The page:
His idea focused on building local markets for locally produced goods, and whereas there was contention, between the north and south concerning the federal government’s support agriculture or manufacturing, Clay essentially saw both forms of economic activities subsisting simultaneously.
His argument of strengthening the independence of America was very appealing to the people especially in light of the War of 1812 and the French War. He also suggested chartering the second National bank and building the National Road, the first major US highway.
The Tariff of 1828
In 1824, Quincy Adams passed the Tariff of 1828, owing to the plotting of President Jackson who wanted to sabotage Adam’s administration and make him appear as favouring the northern states over the southern states. The plot worked, because there was a lot of resentment towards the policy that contributed to Jackson’s landslide win.
The tariff raised the taxes to 35% and listed applicable imports to be taxed, to include iron, wool, cotton and hemp. The charge was highly divisive, and the southerners called it the Tariff of Abomination. The southern states stagnated in Agriculture while the northern states became even more industrialised. The foreign market in Europe was a larger market base for the southern cotton than the northern market. The tariffs in reducing the demand for imports, lead to reduced production of cotton by the European industrialist, which in turn lead to reduced demand for raw cotton produced by the southern states.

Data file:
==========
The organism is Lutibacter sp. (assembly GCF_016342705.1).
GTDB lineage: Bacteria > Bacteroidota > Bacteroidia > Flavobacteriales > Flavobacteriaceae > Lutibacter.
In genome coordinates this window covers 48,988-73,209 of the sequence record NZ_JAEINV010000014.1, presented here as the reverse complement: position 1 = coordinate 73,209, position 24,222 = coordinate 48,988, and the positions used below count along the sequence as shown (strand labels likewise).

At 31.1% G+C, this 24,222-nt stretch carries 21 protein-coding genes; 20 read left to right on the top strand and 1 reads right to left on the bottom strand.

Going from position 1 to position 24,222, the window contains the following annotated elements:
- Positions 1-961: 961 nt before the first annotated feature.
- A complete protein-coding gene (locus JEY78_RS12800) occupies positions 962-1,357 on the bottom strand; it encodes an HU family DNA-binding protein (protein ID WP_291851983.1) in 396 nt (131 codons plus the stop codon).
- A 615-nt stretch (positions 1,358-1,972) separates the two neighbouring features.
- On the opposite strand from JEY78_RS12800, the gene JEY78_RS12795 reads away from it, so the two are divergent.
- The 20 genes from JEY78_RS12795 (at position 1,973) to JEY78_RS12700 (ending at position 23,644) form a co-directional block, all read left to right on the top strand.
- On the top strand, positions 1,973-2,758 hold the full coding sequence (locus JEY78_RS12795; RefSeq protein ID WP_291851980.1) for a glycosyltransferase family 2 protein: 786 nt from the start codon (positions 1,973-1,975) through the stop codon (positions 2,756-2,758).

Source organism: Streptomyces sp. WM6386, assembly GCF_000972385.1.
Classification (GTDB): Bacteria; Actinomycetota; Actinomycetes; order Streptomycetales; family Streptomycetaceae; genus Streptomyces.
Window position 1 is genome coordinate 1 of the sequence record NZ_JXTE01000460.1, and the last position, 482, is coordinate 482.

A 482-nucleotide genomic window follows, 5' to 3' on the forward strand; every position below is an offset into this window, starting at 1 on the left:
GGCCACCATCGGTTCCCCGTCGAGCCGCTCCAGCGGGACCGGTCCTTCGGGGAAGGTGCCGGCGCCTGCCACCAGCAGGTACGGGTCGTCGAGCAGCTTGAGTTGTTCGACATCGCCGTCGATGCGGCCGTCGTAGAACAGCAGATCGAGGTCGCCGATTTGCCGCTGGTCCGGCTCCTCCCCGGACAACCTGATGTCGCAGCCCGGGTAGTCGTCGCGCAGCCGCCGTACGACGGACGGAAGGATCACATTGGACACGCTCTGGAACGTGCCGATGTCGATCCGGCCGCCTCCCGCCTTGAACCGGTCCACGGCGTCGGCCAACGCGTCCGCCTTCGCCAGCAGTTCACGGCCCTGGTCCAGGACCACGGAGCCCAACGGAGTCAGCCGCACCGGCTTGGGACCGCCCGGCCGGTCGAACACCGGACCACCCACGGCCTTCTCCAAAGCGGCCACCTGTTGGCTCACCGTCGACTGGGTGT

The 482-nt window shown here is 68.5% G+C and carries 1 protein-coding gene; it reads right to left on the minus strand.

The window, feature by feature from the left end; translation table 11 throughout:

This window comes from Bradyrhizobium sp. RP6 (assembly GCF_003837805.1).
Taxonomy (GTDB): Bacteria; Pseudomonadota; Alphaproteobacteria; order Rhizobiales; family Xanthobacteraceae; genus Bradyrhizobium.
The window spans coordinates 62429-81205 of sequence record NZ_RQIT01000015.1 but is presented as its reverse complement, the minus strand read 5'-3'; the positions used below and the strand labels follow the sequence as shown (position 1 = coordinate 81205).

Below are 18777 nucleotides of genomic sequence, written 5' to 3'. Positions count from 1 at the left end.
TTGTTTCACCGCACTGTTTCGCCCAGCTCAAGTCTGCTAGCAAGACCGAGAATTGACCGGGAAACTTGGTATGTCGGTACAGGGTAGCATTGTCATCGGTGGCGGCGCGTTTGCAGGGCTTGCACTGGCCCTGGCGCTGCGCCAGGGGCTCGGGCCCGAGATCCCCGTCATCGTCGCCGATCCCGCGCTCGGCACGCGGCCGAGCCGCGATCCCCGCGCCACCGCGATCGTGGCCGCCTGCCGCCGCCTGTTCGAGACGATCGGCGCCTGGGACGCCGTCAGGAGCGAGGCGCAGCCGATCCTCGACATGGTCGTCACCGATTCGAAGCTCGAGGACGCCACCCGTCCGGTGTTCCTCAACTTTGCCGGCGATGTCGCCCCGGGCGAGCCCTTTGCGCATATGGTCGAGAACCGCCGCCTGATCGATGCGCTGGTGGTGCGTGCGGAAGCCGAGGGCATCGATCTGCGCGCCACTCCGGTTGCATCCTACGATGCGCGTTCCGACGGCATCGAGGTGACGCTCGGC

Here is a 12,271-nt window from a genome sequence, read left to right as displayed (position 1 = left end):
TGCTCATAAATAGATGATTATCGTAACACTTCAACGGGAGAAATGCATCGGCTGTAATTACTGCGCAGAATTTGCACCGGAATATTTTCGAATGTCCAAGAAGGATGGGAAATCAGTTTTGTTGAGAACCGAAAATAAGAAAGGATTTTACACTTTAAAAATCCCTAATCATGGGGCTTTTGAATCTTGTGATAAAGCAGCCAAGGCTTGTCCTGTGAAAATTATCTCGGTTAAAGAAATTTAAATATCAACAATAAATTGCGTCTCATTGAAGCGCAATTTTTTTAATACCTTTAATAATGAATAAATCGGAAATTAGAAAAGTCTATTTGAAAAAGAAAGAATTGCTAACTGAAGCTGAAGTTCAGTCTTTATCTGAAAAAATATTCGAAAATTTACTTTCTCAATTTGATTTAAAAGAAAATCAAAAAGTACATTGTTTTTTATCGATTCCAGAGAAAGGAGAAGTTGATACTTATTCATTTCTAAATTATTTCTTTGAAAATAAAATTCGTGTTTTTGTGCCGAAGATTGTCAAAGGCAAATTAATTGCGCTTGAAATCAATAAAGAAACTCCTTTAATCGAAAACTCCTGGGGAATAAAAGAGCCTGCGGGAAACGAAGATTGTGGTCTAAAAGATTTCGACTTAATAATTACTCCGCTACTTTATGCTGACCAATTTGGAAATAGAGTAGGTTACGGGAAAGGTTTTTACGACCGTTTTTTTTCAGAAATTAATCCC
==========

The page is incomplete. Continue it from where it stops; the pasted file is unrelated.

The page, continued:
The wave of nationalism during the Era of Good feelings was replaced by sectionalism with bitter resentment from the southern states. The southern states hoped that Jackson would repeal the law, but when he became President in 1829, he passed the tariff of 1832, which was a mild attempt to remedy the 1828 policy. However, because of the controversy raised by the 1828 policy, nothing short of a complete repeal of the law was acceptable to the southerners.
The Nullification Crisis
In 1832, South Carolina proposed that states could in effect “nullify” federal law and passed the South Carolina Act of Nullification in November 1832. The Act provided that South Carolina could ignore or nullify federal law if it found it to be unconstitutional or harmful to its interest. The man behind this idea was John C. Calhoun and was president Andrew Jackson’s vice president in his first term of service.
Calhoun wrote a paper on the theory of nullification, providing a legal basis upon which states could disregard federal laws. He also resigned his vice presidency and returned to South Carolina where he was elected to the Senate and continued his advocacy on nullification. Jackson, on the other hand, secured the approval of Congress that allowed him to use the federal army to enforce federal laws through the Force Bill.
The Compromise Tariff
The nullification crisis was resolved by the Compromise tariff that immediately reduced the duties levied by the 1824 Tariff. Kentucky Senator Henry Clay negotiated it in bids to avert a civil war. It, however, revealed the deep divisions between the southern and northern states that eventually led to the Civil War of 1861 – 1865.